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Front Page - Friday, April 22, 2022

‘Probably one of the best days of my life’

Lady Vols’ Burrell thrilled with No.9 WNBA selection

Sparks coach Derek Fisher says Burrell is the player his organization wanted. “Specifically with Rae, it’s who we circled and watched all four years at Tennessee.” - Ian Cox | Tennessee Athletics/UTsports.com

The obvious storyline came into everyone’s mind as the pick approached: The Las Vegas native drafted by the hometown Las Vegas Aces to play in front of family and friends.

Instead, the Aces opted for another player at No. 8, but Rae Burrell, who calls Las Vegas home, didn’t have to wait much longer to hear her name called.

The Los Angeles Sparks drafted the University of Tennessee guard with the No. 9 pick in last week’s WNBA draft.

“It’s probably one of the best days of my life,” says Burrell, one of 12 players invited to New York to attend the draft in person. “My heart was beating almost out of my chest. I was trying to focus on my breathing because I didn’t want to freak out. I was just overwhelmed with joy and happiness that my name was called.

“I just feel so blessed to be in this position.”

Burrell is the 44th Lady Vols player to be drafted and the 19th first-round selection. She is the second consecutive No. 9 selection for UT head coach Kellie Harper after Rennia Davis was taken by the Minnesota Lynx at the same spot in 2021.

Burrell was the only UT player drafted this year, but Alexus Dye signed a training camp contract with the Connecticut Sun to compete for a roster spot in a league that only has 144 total players.

Last year, 16 of the 36 draft picks were waived before the season even started, and six more were waived or released shortly after the season started.

The 6-foot-1 Burrell entered the season as a high draft prospect, but suffered a knee injury in the opener that sidelined her for 12 games.

Burrell worked her way back and finished the season averaging 12.3 points and 3.9 rebounds. She played her best basketball down the stretch, averaging 16.6 points, 5.6 rebounds and 3.2 assists over UT’s last five games.

Burrell spoke with Sparks head coach and GM Derek Fisher before the draft about her potential role with the team.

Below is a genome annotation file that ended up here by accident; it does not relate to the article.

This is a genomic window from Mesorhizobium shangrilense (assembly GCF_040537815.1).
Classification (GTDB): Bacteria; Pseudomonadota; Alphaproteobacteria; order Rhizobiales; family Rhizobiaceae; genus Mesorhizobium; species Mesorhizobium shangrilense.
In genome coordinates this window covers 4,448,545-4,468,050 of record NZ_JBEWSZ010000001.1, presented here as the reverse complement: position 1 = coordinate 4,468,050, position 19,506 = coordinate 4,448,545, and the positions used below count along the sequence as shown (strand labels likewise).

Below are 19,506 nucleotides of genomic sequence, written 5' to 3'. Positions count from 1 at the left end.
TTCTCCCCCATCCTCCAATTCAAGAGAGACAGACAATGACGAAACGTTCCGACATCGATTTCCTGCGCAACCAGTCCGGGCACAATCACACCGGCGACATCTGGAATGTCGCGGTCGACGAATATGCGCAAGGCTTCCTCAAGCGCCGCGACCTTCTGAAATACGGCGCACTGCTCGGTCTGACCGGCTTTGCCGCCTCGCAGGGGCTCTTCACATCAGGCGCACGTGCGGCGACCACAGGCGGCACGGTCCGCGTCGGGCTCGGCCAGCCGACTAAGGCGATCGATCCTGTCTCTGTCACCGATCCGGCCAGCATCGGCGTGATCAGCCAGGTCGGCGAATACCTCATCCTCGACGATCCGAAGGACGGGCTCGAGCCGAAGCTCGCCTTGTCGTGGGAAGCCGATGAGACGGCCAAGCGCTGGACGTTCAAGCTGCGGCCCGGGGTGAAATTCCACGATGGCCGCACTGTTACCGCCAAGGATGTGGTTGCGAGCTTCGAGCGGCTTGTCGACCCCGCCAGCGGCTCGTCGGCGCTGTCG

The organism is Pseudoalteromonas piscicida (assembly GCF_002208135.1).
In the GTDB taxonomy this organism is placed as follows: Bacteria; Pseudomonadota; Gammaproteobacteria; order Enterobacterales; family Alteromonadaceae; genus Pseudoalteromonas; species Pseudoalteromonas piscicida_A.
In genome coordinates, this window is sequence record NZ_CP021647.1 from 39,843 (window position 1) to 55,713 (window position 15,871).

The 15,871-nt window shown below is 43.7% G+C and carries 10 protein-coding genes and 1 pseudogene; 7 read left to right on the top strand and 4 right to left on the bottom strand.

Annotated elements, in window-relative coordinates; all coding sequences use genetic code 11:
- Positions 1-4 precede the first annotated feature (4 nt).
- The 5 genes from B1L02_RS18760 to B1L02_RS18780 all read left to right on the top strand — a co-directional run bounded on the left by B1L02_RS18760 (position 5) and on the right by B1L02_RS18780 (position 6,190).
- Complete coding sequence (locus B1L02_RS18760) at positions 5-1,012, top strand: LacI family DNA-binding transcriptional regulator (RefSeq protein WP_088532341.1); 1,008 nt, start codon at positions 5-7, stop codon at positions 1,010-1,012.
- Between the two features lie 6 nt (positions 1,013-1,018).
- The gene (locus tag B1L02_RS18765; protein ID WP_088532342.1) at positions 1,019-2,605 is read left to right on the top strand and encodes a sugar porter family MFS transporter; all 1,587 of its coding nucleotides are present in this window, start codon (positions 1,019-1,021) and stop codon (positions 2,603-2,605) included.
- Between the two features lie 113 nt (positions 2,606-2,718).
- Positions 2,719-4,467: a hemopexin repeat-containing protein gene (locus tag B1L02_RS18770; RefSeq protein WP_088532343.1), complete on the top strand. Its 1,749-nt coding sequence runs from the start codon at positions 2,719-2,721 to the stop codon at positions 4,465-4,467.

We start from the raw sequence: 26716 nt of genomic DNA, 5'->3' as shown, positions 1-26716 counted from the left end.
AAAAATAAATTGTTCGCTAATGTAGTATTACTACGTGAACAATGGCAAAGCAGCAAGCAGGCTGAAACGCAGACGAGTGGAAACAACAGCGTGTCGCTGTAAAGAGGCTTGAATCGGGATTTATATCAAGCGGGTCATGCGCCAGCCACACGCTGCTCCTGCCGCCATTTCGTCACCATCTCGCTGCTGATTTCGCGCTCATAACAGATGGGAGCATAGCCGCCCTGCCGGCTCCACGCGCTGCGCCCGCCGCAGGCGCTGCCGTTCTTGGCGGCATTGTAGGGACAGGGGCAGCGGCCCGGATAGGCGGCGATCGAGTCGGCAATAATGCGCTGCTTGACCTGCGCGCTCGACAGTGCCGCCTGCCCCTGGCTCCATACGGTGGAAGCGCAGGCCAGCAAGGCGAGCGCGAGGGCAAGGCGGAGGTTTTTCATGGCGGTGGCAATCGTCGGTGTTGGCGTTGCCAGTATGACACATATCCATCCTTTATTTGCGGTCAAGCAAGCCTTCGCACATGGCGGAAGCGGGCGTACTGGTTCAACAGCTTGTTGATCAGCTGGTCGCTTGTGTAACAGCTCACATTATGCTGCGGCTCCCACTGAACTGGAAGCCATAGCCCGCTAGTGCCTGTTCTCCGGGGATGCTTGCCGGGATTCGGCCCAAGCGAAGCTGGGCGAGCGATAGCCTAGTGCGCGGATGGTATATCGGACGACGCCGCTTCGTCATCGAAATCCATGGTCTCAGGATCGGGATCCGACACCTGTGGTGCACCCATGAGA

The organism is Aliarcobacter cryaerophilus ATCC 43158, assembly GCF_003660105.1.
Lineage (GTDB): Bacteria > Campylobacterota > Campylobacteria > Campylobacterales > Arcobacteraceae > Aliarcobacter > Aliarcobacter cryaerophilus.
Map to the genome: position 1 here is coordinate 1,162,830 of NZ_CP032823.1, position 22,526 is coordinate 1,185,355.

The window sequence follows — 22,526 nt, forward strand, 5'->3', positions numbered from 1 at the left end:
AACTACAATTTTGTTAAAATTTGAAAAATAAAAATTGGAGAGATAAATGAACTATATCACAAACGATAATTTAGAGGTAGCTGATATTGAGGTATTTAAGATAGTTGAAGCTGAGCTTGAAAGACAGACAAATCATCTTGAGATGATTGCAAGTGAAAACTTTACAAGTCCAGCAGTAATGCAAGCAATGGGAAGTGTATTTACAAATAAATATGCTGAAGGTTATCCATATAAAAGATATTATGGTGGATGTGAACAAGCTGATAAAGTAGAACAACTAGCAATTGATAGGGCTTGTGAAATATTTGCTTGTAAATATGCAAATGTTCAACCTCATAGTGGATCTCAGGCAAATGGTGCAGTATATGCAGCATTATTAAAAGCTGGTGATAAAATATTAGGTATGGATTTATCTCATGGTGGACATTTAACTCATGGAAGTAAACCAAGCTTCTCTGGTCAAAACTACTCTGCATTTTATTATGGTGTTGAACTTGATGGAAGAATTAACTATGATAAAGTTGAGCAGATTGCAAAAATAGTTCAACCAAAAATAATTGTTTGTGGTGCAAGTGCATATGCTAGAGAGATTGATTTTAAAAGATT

The Sparks were looking for a versatile rookie wing player to complement their returning players and recent offseason acquisitions.

“Specifically with Rae, it’s who we circled and watched all four years at Tennessee,” says Fisher, an 18-year NBA player and five-time champion with the Lakers. “You never know on draft night if the player you had circled the whole time, you’re going to have the opportunity to draft but we are excited that that’s how it worked out.”

Fisher adds the Sparks coaching staff has already spent hours strategizing how Burrell’s offensive skill set and length on defense can improve the team.

“We prioritize length and versatility and being able to impact the game, playing multiple positions on each side of the basketball this entire offseason. Rae is really, really a player that we think going forward can help us in that regard.”

“Her shooting, her size, and being able to also handle the basketball with that type of length is a positive thing and defensively as well, being able to guard multiple positions.”

The Sparks weren’t concerned about Burrell’s injury impacting her in the WNBA. Burrell won’t be asked to shoulder a heavy load in L.A. with teammates like Liz Cambage, Jordin Canada, Nneka and Chiney Ogwumike and Chennedy Carter.

“With the way our roster is constructed right now and what our plans are going forward, she doesn’t have to come in and (help) carry a program the way she had to this year, especially when one of her teammates went down with an injury and that increased Rae’s usage and workload,” Fisher says.

“So, we’re confident that she’s going to be able to get back to a great place in terms of health and be a contributor for us this year as well as for years to come.”

Burrell got a chance to meet her future teammate and Sparks captain Nneka Ogwumike in New York during a meet-and-greet for the rookies with the WNBA Players’ Association.

Burrell views her role as more than just producing numbers on a stat sheet.

“I envision myself on and off the court as an energy booster,” she points out. “I want to bring a lot of energy and youth to the team. There’s already a lot of good youth, but I want to add to that and bring some grit to the team, as well.”

Burrell is heading to the franchise that drafted Lady Vols legend Candace Parker No. 1 overall in 2008. Parker helped the Sparks capture the 2016 WNBA championship and led the Chicago Sky to their first WNBA title last season.

The Lady Vols legacy is one Burrell has always valued and hopes to prolong in the pros.

“Candace, she came in and had an immediate impact and changed the game for them,” Burrell says. “I hope to do the same thing, just come in and come with that same grit and grind that she did, and to be half the player that she is.”

Burrell, despite the connection to Las Vegas, says she’s happy to make L.A. her new home away from home, much like she did in Knoxville.